Wednesday, October 17, 2012

Lance Armstrong quits Livestrong

As a cyclist who most years logged more kilometres on two wheels than on four, I've followed Lance Armstrong's career with great interest. Who, after all, could not be moved by the story of a man who beat cancer, became the world's dominant cyclist by winning its toughest event for seven years running, and created and led a foundation that's generated huge amounts of funding and, just as critically, support and inspiration for those whose lives have been touched by cancer?

He was always larger than life, a swaggering, focused force for the things we all hold near and dear. We wanted to believe. In his cause. In him.

Sadly, it's become nearly impossible to believe. While he had been dogged throughout his career by allegations of doping, he steadfastly denied them, saying he had never failed a test in his life. Earlier this year he decided to walk away from his appeal of a U.S. Anti-Doping Agency agency investigation, a move that led to his being stripped of his Tour de France titles.

Now, he's resigned as head of Livestrong, the organization he founded to help cancer survivors and fund research into a cure. He's still denying it all, but in the face of a huge trove of evidence released last week, it's clear this was far more than a few European riders ticked off at the American interloper. The allegations point toward a systematic process designed to fool the system and gain competitive advantage. It made doping the norm, not the exception, in a sport that's already endured more than its fair share of shame.

I still want to believe, of course. Because the Tour de France championships mean nothing. They're trophies, mere doodads awarded for crossing a line first. It's the folks who revolve around his foundation who concern me most. When you're diagnosed, you need all the inspiration you can get. You hold onto those icons of goodness, the heroes who've been there before and can show you the way now. You need to believe. In something. In someone.

Lance Armstrong, who was that someone for so many for so long, no longer is. Victims of cancer, their family members, their friends, and their support systems now have one less hero. And I'm sure they all, like me, wish otherwise.

Sure, he's human. And like the rest of us, he's flawed. Yet doping scandal and all, he's managed to create an organization that's raised massive amounts of money for cancer research, and awareness for the rest of us. A world without him would be far worse off.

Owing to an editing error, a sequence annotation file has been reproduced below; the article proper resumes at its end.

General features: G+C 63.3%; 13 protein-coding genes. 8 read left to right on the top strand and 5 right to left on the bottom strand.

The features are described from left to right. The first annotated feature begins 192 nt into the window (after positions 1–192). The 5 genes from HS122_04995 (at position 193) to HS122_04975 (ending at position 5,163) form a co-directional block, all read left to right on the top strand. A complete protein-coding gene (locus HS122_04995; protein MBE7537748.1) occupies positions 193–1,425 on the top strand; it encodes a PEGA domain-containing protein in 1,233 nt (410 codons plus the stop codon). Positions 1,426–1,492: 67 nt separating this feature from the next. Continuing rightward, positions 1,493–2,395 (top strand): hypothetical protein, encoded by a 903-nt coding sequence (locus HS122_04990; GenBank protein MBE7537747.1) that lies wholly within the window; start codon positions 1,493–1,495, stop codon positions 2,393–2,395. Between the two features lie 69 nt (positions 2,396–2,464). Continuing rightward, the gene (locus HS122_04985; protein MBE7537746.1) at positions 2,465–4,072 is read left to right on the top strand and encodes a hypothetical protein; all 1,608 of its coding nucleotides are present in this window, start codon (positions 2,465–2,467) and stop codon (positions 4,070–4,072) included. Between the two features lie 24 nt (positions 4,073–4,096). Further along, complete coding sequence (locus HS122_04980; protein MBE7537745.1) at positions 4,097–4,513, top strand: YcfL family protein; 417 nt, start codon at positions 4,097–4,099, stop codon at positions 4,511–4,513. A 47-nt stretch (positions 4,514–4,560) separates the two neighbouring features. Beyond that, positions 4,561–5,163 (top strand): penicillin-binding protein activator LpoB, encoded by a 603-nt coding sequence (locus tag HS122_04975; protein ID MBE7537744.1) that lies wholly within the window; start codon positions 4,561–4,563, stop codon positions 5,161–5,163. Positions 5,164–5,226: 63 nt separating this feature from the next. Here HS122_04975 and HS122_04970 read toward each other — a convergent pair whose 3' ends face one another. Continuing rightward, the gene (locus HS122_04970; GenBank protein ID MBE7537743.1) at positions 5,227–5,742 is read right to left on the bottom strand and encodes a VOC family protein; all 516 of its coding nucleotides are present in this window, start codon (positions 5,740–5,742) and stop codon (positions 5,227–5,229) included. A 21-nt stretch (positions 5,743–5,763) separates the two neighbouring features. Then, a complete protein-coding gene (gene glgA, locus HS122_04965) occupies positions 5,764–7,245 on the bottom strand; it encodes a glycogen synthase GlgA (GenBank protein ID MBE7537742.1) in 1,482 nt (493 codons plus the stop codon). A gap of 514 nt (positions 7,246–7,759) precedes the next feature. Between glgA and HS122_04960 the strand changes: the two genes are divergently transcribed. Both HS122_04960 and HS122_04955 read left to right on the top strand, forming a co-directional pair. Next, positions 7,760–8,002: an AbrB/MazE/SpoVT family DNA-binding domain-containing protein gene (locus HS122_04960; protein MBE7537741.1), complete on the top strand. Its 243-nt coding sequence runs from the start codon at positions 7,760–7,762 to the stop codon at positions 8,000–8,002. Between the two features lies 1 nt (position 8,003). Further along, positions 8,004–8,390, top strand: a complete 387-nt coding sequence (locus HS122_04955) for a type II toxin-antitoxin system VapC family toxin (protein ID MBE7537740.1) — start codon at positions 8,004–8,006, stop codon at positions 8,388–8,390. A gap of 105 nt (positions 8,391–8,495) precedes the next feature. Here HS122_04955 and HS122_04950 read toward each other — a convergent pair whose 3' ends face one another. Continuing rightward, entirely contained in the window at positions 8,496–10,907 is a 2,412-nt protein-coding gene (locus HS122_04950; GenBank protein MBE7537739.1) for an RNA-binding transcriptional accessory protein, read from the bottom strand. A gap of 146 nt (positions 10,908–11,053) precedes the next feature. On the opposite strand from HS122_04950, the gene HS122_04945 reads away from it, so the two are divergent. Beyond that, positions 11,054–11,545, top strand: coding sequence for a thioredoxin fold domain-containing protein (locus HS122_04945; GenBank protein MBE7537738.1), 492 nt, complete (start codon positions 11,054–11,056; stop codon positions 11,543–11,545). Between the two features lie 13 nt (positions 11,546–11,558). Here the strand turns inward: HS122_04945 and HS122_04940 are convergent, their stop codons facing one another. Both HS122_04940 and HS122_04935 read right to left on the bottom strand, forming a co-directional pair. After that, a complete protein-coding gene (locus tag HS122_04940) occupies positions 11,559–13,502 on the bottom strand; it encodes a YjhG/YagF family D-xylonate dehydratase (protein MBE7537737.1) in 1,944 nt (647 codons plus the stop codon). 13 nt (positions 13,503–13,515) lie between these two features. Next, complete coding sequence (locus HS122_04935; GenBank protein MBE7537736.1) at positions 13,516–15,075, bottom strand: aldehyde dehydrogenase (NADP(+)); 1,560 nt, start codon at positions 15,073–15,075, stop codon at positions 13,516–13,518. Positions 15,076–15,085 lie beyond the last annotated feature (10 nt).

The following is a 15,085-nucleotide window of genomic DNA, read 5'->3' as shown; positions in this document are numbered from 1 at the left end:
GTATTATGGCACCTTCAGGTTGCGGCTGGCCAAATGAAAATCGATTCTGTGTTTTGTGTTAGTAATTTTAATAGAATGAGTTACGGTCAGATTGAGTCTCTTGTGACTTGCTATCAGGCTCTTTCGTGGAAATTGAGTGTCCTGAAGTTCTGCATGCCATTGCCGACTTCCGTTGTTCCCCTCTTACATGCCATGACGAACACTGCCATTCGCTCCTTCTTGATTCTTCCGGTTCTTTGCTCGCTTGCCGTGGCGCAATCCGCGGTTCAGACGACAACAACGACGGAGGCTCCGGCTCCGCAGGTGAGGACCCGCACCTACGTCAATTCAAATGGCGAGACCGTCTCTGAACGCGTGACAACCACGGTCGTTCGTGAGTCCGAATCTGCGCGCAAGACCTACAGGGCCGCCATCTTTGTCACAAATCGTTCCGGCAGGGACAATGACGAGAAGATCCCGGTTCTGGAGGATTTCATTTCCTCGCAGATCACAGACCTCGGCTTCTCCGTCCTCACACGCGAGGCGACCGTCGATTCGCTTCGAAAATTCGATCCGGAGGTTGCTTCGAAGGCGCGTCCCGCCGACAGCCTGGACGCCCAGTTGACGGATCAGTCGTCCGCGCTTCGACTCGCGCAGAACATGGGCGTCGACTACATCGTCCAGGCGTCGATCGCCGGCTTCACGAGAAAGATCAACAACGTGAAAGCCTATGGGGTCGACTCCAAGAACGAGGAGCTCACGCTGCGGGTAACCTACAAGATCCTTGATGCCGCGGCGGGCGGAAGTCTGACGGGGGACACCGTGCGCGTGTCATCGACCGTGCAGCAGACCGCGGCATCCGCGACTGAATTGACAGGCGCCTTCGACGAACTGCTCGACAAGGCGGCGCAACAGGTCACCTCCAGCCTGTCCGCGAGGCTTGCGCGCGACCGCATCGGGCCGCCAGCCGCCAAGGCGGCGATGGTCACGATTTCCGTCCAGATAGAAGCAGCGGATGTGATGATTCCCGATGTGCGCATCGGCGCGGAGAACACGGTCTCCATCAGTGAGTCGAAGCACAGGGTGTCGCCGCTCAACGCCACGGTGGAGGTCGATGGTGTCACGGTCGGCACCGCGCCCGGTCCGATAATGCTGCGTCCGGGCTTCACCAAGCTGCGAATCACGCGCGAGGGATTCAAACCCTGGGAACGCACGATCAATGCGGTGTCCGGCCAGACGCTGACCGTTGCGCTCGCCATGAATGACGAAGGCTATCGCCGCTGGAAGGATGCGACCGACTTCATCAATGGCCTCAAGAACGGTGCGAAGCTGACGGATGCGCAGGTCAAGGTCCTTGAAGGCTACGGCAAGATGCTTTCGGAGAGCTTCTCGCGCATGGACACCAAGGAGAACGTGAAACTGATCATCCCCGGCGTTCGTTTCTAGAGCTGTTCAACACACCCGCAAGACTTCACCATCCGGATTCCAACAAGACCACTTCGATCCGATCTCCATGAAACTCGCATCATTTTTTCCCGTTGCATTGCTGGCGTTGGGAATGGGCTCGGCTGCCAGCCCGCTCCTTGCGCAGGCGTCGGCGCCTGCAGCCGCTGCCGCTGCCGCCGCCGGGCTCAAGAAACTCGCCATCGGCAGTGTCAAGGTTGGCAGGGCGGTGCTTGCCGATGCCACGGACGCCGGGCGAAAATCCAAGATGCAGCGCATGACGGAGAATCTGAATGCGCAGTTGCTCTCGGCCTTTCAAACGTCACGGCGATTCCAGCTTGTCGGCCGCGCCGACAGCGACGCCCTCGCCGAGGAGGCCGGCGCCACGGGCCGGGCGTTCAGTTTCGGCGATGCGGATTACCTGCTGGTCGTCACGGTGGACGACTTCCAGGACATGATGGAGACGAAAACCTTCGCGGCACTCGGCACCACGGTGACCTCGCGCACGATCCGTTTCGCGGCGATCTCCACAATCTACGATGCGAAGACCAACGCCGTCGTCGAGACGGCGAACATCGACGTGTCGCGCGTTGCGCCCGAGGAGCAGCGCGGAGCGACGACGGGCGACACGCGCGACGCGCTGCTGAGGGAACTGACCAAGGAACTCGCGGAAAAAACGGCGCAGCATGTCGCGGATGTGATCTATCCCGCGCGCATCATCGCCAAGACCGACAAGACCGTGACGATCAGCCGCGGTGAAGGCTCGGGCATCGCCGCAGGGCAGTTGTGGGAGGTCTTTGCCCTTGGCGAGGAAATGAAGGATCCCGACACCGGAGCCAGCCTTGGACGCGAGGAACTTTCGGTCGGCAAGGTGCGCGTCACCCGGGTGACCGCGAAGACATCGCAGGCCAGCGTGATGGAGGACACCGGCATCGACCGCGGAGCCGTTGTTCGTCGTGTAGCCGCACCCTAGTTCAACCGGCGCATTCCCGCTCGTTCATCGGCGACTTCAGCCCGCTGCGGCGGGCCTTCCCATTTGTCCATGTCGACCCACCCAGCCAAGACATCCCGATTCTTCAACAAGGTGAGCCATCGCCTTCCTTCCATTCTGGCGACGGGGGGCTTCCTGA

As some among us revel in dragging the one-time do-no-wrong rider's name through the mud, I hope we'll instead focus on the elusive concept of balance. There's no excusing cheating in sport. Ever. But to a kid in a hospital wondering about what comes next, perhaps any hero, flawed and all, is preferable to none in the first place.


Mark said...

At a former place of employment, I refused to wear the Livestrong bracelet, just because there was something I didn't like about that bandwagon. This was about eight or nine years ago. After moving here in 2005, an acquaintance told me that his law firm was building a case against Armstrong. He said it was going to shock a lot of people. I guess he was right.

Shirley said...

I had no idea more information had been released. I had believed in his innocence and still believe in him as a person. Maybe less so as an athlete but he still attained so much in his career, including a comeback from cancer, and his phenomenal leadership with Livestrong will always be a testament unto itself. We all make mistakes but those in the public eye receive more ridicule when they fall from their pedestal that we put them on. To me and to countless others he remains an example of beating the odds, never giving up when faced with a life or death battle. To many, he remains a hero.

Unknown said...

I think we hate Armstrong for deceiving us, for cheating, for being less than we needed him to be, for relinquishing his hero status, and for making it harder for us to continue to donate to his cause.

I think we love him for the $500,000,000 he raised to help those that are most in need.... regardless of everything else.

Which emotion is stronger? I think we each need to answer that for ourselves.

Mark said...

Not that this makes his cheating any more or less "okay," but a report I heard on the radio Wednesday said that doping was very common, pretty much the norm, when Armstrong was winning. It was more unusual to find a rider who was not doping, according to the report.

daniel.c.acheson said...

Of all the cheaters anywhere, Lance has given more to others. It shows nobolity exists in the ignoble class. From an ethical perspective, I care less about an athlete that cheats to find a advantage amomg equals, than a businees elite who uses power and influence to obtain favourable taxation and laws, that results in untold harm to others. Lance is still a hero to me, just a lesser one.